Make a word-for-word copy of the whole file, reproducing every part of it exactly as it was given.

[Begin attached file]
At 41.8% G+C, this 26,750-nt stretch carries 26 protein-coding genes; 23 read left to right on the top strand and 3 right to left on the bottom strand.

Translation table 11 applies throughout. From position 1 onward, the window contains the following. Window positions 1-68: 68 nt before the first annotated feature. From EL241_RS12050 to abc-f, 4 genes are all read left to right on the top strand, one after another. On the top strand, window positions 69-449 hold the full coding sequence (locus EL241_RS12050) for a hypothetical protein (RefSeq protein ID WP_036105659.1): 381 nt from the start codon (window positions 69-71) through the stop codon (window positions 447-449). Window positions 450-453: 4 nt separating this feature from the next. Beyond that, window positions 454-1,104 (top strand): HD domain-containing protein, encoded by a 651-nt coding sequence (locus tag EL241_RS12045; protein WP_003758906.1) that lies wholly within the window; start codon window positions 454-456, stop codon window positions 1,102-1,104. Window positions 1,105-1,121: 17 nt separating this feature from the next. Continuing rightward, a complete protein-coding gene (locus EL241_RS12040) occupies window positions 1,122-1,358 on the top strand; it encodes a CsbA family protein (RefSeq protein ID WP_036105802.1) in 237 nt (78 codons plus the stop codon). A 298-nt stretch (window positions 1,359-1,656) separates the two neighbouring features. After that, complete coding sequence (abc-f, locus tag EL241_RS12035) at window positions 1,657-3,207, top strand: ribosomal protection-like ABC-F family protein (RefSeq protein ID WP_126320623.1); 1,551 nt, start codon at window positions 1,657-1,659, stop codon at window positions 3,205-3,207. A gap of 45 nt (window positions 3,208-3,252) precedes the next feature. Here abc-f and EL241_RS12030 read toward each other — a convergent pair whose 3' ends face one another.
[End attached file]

At 41.8% G+C, this 26,750-nt stretch carries 26 protein-coding genes; 23 read left to right on the top strand and 3 right to left on the bottom strand.

Translation table 11 applies throughout. From position 1 onward, the window contains the following. Window positions 1-68: 68 nt before the first annotated feature. From EL241_RS12050 to abc-f, 4 genes are all read left to right on the top strand, one after another. On the top strand, window positions 69-449 hold the full coding sequence (locus EL241_RS12050) for a hypothetical protein (RefSeq protein ID WP_036105659.1): 381 nt from the start codon (window positions 69-71) through the stop codon (window positions 447-449). Window positions 450-453: 4 nt separating this feature from the next. Beyond that, window positions 454-1,104 (top strand): HD domain-containing protein, encoded by a 651-nt coding sequence (locus tag EL241_RS12045; protein WP_003758906.1) that lies wholly within the window; start codon window positions 454-456, stop codon window positions 1,102-1,104. Window positions 1,105-1,121: 17 nt separating this feature from the next. Continuing rightward, a complete protein-coding gene (locus EL241_RS12040) occupies window positions 1,122-1,358 on the top strand; it encodes a CsbA family protein (RefSeq protein ID WP_036105802.1) in 237 nt (78 codons plus the stop codon). A 298-nt stretch (window positions 1,359-1,656) separates the two neighbouring features. After that, complete coding sequence (abc-f, locus tag EL241_RS12035) at window positions 1,657-3,207, top strand: ribosomal protection-like ABC-F family protein (RefSeq protein ID WP_126320623.1); 1,551 nt, start codon at window positions 1,657-1,659, stop codon at window positions 3,205-3,207. A gap of 45 nt (window positions 3,208-3,252) precedes the next feature. Here abc-f and EL241_RS12030 read toward each other — a convergent pair whose 3' ends face one another.